Shooting Stars: Why are Meteors Hot?

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Author: Janice VanCleave


Why are meteors hot?


  • bulb-type thermometer
  • writing paper
  • pencil


  1. Press the bulb of the thermometer between the palms of your hands. Record the temperature on the thermometer after 15 seconds or more. Caution: Take care not to press so hard as to break the thermometer.
  2. Set the thermometer aside and rub the palms of your hands together as you count slowly to 10.
  3. Immediately repeat step 1.

Shooting Stars


The temperature reading increases after your hands are rubbed together.


Particles from comets, asteroids, or even moons and planets that float around in space are called meteoroids. Meteoroids from comets are generally very small, lightweight specks of dust while meteoroids from other celestial' bodies are generally larger and heavier. Most of the larger meteoroids come from asteroids.

When a meteoroid enters Earth's atmosphere, it is referred to as a meteor. Because it is moving so fast, the meteor is heated by friction (resistance of one body moving against another body) with air to a state of incandescence (glowing hot) and burns up. The particle as well as the glow it produces are both called a meteor. Most meteors are specks of comet dust. Large meteoroids create such brilliant meteors that they are called fireballs. The friction between your hands as you rub them together produces heat just as meteors do when they rub against air as they move through Earth's atmosphere.

Let's Explore

Meteoroids enter Earth's atmosphere at speeds of 22 to 60 miles (35 to 95 km) per second. How does the speed of a meteoroid affect how much it is heated as it moves through Earth's atmosphere? Repeat the experiment, rubbing your hands together as quickly as possible.

Show Time!

    1. Meteors appear as bright streaks of light across the sky. These flashes of light are commonly called shooting stars. On a dark, clear night, in an open area clear of trees or buildings, Sit in a lawn chair so that you can observe the eastern sky. Record the time when you start your observations. Study the sky for 1 hour or more, counting the number of shooting stars you see. Record the time when you stop observing and determine the total number of hours of observation time. Calculate the average number of shooting stars per hour. For example, if during an observation time of 2 hours, 16 shooting stars are seen, the number of shooting stars per hour would be:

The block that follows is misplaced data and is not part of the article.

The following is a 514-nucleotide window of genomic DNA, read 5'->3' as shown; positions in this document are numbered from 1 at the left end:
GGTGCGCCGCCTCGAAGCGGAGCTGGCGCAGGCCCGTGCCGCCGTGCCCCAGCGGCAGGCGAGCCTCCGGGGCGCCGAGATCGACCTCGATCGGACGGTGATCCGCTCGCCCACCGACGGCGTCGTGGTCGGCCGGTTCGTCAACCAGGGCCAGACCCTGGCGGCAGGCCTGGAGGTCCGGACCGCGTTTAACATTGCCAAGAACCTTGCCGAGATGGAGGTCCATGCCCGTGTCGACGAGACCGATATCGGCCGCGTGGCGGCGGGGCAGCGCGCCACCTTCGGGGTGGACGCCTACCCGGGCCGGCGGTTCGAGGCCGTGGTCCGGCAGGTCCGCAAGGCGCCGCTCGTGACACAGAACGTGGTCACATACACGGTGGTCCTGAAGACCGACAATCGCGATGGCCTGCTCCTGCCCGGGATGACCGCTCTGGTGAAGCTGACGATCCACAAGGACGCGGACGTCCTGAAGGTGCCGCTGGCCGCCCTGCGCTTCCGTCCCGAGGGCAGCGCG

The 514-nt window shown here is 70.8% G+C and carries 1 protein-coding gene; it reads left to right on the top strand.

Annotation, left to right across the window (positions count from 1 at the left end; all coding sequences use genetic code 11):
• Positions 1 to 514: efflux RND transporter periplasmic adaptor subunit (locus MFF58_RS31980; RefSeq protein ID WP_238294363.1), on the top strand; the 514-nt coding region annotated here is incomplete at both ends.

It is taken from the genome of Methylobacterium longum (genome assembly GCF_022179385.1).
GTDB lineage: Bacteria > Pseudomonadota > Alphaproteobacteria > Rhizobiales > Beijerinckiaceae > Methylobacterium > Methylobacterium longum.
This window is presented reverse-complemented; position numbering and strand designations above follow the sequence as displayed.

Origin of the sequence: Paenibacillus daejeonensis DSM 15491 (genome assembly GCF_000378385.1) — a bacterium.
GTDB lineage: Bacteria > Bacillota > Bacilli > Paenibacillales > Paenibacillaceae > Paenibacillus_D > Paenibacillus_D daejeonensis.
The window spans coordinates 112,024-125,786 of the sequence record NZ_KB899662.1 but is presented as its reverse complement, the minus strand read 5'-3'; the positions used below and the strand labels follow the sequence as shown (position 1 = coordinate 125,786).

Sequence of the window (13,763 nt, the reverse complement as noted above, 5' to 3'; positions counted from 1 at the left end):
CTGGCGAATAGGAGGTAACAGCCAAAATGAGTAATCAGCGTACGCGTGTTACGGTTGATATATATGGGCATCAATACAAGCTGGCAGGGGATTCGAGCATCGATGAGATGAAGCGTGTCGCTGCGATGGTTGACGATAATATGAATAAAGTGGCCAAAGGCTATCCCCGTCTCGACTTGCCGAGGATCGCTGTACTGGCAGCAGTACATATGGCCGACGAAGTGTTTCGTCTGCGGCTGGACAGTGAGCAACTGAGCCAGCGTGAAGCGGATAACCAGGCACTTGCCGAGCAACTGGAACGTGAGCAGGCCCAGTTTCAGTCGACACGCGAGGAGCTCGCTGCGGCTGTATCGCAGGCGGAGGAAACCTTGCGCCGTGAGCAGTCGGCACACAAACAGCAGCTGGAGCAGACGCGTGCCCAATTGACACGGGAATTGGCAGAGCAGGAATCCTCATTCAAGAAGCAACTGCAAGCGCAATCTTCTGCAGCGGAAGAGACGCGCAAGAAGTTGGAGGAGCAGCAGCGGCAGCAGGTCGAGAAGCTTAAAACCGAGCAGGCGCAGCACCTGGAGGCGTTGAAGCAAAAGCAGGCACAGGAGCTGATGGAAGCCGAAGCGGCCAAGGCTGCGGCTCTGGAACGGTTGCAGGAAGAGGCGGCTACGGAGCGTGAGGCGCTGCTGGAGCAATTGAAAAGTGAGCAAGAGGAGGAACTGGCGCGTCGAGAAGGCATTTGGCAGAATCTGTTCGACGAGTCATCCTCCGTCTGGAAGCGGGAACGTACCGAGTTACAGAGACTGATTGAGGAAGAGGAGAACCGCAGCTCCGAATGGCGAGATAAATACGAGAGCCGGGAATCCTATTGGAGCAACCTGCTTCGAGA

16 shooting stars ÷ 2 hours = 8 shooting stars per hour
    2. Are meteors seen more in the east than in the other compass directions: west, north, or south? Repeat the experiment with three friends. Have each person face one of the four compass directions. For best results, repeat the experiment on as many nights as possible. Average the results for each direction.
    3. Is the path of meteors generally random in direction, or do meteors come from a specific direction? While counting the meteors in the previous experiment, make note of the direction each meteor comes from. Use a star chart, similar to the one shown here, to plot the path of the meteors. A star with a tail can be the symbol of a meteor. Constellations can be added for reference. For charts of constellations visible in different seasons, see pages 224–227 in Janice VanCleave's Constellations for Every Kid (New York: Wiley, 1997).
    4. Shooting Stars

  2. As a comet orbits the Sun, it leaves behind a band of meteoroids that follow the comet's orbit. When Earth, moving along its orbit around the Sun, passes through the band of meteoroids, many meteors are seen coming from one part of the sky. This occurrence is called a meteor shower. Repeat the three previous experiments during a meteor shower. Some of the dates for meteor showers are listed here. For a more detailed listing and more information about each of the showers, see page 96 in David H. Levy's Skywatching (San Francisco: Time Life/Nature Company, 1995).

Important Annual Meteor Showers

January 2–3
April 20–22
May 4–6
August 10–13
October 8–10
October 18–23
November 8–10
December 10–12

Check It Out!

Meteor showers are usually named for the constellation from which they seem to originate, such as Orionids from the direction of Orion. Find out more about meteor showers. What is a radiant? Why are meteors more plentiful after midnight? For information, see page 292 in Dinah L. Moche's Astronomy (New York: Wiley, 1996).

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